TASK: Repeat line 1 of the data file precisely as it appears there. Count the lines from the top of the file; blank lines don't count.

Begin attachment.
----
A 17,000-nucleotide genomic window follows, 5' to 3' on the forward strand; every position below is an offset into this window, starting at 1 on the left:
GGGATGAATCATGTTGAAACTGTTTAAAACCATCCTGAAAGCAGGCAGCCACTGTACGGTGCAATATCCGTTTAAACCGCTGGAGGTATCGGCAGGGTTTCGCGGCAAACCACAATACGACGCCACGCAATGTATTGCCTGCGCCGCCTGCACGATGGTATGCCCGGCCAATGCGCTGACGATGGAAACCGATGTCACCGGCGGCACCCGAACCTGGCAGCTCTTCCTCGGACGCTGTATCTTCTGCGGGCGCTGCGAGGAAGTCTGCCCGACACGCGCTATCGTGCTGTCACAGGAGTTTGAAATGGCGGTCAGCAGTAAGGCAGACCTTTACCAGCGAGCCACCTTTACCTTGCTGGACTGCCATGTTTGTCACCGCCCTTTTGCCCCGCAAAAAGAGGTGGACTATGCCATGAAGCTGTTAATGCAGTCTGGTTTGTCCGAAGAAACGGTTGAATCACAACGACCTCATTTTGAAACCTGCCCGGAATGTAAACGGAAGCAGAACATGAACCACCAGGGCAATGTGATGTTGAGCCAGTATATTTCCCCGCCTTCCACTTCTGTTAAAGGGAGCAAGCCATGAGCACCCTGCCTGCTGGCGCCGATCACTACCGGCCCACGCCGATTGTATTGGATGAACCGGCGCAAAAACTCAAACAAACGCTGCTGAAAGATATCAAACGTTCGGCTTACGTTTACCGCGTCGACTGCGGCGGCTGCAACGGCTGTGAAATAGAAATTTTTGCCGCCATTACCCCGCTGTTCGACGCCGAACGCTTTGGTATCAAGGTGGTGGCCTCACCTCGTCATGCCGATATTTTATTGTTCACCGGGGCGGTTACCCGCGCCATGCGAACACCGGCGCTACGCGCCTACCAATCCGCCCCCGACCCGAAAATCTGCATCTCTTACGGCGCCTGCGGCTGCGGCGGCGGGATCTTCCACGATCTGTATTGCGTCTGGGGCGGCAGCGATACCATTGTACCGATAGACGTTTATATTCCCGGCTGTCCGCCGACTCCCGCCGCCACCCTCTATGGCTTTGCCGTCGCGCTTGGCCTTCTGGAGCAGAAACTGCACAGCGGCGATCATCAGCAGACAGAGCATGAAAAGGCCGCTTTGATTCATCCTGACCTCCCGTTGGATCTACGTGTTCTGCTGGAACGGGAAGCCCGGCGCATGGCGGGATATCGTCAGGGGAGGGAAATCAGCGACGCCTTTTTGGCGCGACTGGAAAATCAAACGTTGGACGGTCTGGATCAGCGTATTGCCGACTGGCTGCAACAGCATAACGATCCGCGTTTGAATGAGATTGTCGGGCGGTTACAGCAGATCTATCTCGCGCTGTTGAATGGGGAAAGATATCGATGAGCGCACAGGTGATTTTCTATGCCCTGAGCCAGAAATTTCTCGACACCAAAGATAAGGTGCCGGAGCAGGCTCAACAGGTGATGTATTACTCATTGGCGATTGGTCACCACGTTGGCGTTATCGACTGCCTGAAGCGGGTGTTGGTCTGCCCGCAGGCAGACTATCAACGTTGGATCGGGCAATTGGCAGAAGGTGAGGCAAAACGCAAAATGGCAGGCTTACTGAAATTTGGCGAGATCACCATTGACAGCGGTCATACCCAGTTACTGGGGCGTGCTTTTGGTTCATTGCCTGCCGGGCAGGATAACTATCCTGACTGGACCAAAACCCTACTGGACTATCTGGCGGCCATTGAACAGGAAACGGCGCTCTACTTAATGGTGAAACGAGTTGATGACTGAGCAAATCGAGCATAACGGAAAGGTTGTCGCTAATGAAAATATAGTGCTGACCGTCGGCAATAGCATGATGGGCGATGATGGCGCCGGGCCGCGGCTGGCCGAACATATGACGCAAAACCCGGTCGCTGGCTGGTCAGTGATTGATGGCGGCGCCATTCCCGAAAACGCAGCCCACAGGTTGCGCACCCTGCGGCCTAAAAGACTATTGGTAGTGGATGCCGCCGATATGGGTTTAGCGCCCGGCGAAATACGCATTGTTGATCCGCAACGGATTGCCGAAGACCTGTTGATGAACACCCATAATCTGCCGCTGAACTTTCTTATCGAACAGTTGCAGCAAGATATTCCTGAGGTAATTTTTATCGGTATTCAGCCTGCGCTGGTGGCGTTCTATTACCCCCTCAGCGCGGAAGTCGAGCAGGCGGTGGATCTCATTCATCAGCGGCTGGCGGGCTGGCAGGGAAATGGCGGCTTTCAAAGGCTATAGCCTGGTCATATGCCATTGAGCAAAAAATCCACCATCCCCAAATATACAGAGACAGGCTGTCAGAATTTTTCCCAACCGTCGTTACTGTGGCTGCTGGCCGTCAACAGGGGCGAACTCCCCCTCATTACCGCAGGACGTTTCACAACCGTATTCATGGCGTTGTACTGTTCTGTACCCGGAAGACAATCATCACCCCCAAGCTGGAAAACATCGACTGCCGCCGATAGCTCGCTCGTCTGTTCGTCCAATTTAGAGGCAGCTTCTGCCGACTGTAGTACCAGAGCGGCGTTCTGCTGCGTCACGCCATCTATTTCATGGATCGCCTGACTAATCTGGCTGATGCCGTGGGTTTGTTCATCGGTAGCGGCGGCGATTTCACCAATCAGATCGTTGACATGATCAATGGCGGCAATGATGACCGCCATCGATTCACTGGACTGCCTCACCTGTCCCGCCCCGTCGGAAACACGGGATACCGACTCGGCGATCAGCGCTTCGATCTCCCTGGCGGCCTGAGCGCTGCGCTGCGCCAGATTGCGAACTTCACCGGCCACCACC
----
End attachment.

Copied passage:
A 17,000-nucleotide genomic window follows, 5' to 3' on the forward strand; every position below is an offset into this window, starting at 1 on the left: